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How To Put Your Financial House in Order in Midlife

Midlife is the time between the ages of 45 to 65. And it is a fantastic time to put your financial house in order. Your children are either close to leaving the nest or have left the nest, and you're on your second or third career, and possibly, on your second or third marriage.

Midlife is a time of transition. It may also be a time to start planning for retirement.

Where are you at?

  • Are you living with ease?

  • Do you have an idea of what your goals are?

  • And when would you like to achieve them?

  • Are they aligned with what you value?

  • Regarding your partner. Do you know where they are at?

  • Do you have a contingency plan for death, disability, or job loss?

  • Is your estate plan set up?

  • Do you have a budget in place?

  • Is your financial advisor aware of your values and objectives?

  • Do you have a retirement plan in place?

This article would be for you if you answered" "No" to at least three of these questions.

How to put your financial house in order

1. Have a vision for this second half of your life

By the time you hit midlife, you will have heard it all! The messages of what you're supposed to or not supposed to be. For many women, this would have meant supporting their spouses and raising their children while pursuing a career.

Midlife is a time of introspection and questioning, "what's next?" Your midlife is significant because you realize that you have already lived half of your life, and your mortality becomes a reality as never before.

Renowned sociologist Dr. Brene Brown describes midlife as a time when the universe grabs your shoulders and says, "I'm not f-ing around; use the gifts you were given."

2. Prepare a written plan

List your goals for the next 3, 5, and 10 years. How would you like to live this second half of your life? What would you like to do? Where would you like to live? Who would you be living with? These questions take on a greater sense of urgency in midlife.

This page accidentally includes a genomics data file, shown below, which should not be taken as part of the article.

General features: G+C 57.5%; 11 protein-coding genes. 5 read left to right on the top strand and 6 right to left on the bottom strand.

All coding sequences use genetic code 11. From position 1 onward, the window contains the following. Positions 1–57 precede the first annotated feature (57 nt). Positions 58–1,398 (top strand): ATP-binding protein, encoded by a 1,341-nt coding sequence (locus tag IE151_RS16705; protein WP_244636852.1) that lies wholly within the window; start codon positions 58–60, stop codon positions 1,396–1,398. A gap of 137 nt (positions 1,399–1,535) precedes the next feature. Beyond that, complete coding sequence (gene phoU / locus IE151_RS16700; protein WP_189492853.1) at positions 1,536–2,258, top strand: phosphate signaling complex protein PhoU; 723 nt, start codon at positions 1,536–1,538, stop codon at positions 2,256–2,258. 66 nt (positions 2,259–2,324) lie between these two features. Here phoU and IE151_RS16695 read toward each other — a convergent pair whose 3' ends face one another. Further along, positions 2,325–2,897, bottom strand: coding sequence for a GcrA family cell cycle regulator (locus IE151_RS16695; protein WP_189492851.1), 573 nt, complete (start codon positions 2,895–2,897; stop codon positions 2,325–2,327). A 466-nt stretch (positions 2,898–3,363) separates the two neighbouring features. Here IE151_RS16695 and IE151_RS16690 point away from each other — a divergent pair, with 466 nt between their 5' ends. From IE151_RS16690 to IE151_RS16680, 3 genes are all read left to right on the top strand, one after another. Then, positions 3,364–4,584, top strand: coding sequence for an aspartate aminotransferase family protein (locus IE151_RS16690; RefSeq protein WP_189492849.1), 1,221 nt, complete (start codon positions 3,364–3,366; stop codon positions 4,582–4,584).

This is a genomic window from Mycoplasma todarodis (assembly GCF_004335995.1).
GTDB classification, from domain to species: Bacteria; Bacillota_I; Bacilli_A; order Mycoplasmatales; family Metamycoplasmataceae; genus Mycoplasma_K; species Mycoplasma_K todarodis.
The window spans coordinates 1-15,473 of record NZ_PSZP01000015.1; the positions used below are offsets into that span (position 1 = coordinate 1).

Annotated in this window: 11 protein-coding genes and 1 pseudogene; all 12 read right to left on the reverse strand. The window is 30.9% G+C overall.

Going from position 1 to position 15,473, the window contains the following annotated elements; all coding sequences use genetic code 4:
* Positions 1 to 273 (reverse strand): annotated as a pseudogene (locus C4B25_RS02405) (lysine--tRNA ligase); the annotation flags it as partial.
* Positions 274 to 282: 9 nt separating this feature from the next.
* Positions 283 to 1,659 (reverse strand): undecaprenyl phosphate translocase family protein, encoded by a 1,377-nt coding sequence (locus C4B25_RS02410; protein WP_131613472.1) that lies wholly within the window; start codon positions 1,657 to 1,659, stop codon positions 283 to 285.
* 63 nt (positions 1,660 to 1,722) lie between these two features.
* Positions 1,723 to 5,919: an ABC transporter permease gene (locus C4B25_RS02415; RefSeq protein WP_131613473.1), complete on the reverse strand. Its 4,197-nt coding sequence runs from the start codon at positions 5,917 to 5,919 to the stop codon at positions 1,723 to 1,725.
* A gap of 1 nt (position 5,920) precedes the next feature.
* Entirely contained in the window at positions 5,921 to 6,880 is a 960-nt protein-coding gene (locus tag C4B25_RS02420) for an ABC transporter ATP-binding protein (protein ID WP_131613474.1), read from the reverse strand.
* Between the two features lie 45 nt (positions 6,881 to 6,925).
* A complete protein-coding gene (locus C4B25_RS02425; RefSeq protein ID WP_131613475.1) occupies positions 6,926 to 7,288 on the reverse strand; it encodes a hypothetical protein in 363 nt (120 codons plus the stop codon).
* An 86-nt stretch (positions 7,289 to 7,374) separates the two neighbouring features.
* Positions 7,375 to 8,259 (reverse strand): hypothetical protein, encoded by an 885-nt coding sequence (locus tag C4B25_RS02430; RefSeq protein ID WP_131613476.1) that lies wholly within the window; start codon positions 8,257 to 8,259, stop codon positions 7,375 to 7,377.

3. Take charge of your finances

A UBS poll was done in 2018. Of the three worldwide, 58% defer long-term financial decisions to their spouses.

Most women would have left major financial decisions for their spouses to make. For example, 85% leave financial decision-making to their husbands because they believe their spouses know more about financial matters than they do. Yet, 80% of women will end up alone either through the death of their spouses or a divorce.

In the US, the average age of widowhood is 55. By age 56, 75% of women in the US would be widowed. Therefore, women must play an active role in their finances.

Do you know where you stand financially? Are you confident in making financial decisions on your own?

1. Keep track of your finances

If you have always left your spouse to handle the finances, you may not know where your money is going. You may have a sense of things, but it pays to know exactly how much is coming in and what's going out. Is more coming in than going out?

Do you have a budget? Are you aware of how much debt you have? Are you aware of what you have in investments? How are they allocated, and what level of risk are you at?

2. Pay off debts

Do you carry high-interest, unsecured revolving debt? Make a plan to pay it off as soon as you can. For example, double your monthly payments or cut down on your expenses. You want to avoid carrying unsecured debt into your retirement.

If you cannot pay off high-interest debt, transfer it to a low-interest alternative. Or, if you can, consolidate it all in a secured loan.